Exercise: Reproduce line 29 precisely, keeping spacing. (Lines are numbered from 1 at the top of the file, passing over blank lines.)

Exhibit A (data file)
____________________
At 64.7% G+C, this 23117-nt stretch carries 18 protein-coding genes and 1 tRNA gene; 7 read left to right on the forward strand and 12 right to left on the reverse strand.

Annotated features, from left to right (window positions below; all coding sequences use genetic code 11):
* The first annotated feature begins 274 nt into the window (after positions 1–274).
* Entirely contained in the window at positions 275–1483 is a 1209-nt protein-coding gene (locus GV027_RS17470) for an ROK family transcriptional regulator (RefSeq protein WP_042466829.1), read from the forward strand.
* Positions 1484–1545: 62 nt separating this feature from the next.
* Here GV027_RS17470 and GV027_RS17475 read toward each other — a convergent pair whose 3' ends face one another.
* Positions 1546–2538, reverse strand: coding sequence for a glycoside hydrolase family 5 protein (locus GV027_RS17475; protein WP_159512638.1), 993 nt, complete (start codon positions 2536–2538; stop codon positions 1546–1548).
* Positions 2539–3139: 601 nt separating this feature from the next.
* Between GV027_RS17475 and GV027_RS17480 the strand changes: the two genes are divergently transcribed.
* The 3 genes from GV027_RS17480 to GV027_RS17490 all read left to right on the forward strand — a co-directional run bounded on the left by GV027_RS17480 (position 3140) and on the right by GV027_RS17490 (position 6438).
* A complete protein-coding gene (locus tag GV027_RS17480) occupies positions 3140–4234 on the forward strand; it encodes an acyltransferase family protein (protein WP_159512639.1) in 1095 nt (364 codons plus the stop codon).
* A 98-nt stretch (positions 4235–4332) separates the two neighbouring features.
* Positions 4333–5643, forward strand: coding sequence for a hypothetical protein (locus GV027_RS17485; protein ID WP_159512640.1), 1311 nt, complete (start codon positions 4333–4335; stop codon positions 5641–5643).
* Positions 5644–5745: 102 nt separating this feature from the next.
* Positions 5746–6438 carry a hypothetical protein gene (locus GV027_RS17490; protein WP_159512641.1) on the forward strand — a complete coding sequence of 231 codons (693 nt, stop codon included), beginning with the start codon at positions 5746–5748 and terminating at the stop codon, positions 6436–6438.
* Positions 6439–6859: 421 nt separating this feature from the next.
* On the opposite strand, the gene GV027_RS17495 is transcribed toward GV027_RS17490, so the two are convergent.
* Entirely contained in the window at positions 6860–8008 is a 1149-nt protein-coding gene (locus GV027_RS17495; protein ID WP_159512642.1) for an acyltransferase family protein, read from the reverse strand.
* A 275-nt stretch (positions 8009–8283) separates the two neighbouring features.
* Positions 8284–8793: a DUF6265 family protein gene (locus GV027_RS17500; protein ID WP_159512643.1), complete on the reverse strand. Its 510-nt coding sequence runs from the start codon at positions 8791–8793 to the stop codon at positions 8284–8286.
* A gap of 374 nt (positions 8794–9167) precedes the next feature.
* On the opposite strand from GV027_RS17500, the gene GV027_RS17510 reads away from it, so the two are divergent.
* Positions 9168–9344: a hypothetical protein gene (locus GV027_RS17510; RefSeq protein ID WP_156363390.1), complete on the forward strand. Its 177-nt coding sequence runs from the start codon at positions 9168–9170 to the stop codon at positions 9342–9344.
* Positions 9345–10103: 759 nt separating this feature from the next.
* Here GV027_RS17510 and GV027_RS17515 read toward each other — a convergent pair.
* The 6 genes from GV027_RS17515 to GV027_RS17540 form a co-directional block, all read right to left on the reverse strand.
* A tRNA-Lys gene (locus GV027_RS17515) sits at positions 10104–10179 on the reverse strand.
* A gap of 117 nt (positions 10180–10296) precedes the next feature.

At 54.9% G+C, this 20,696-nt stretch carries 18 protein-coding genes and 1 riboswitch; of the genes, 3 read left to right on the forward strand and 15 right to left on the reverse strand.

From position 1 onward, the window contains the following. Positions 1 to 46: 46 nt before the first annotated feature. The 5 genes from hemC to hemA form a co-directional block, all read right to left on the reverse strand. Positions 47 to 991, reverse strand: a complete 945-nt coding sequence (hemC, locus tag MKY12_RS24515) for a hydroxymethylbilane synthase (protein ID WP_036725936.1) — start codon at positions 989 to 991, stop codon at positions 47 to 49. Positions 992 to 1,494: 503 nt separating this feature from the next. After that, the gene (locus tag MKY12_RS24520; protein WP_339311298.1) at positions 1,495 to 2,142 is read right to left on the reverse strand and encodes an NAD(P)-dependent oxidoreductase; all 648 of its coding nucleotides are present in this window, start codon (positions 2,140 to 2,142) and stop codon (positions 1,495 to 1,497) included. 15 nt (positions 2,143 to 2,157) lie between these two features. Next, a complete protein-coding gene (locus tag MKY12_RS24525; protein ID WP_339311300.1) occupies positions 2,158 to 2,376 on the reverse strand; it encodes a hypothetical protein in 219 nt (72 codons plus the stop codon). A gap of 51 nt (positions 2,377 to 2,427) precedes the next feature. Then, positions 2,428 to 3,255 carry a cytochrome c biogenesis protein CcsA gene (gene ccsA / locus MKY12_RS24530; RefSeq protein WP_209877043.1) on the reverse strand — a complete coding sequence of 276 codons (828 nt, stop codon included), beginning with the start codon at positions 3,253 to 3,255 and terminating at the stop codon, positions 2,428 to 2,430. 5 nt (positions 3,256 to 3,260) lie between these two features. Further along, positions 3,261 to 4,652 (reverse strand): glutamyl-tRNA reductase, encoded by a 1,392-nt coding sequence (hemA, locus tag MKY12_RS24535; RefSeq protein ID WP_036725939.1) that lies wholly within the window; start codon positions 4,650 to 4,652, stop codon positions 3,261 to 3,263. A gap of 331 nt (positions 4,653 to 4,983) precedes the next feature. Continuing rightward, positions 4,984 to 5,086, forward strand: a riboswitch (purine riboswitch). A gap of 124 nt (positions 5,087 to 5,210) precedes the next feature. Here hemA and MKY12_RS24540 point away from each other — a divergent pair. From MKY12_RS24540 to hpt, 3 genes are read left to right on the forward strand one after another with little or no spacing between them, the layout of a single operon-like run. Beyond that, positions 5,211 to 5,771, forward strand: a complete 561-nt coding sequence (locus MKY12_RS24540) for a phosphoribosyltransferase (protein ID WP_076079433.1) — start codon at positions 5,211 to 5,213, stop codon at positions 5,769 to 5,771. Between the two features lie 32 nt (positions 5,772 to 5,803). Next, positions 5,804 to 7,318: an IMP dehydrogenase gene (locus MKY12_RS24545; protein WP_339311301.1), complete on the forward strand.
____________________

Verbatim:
At 54.9% G+C, this 20,696-nt stretch carries 18 protein-coding genes and 1 riboswitch; of the genes, 3 read left to right on the forward strand and 15 right to left on the reverse strand.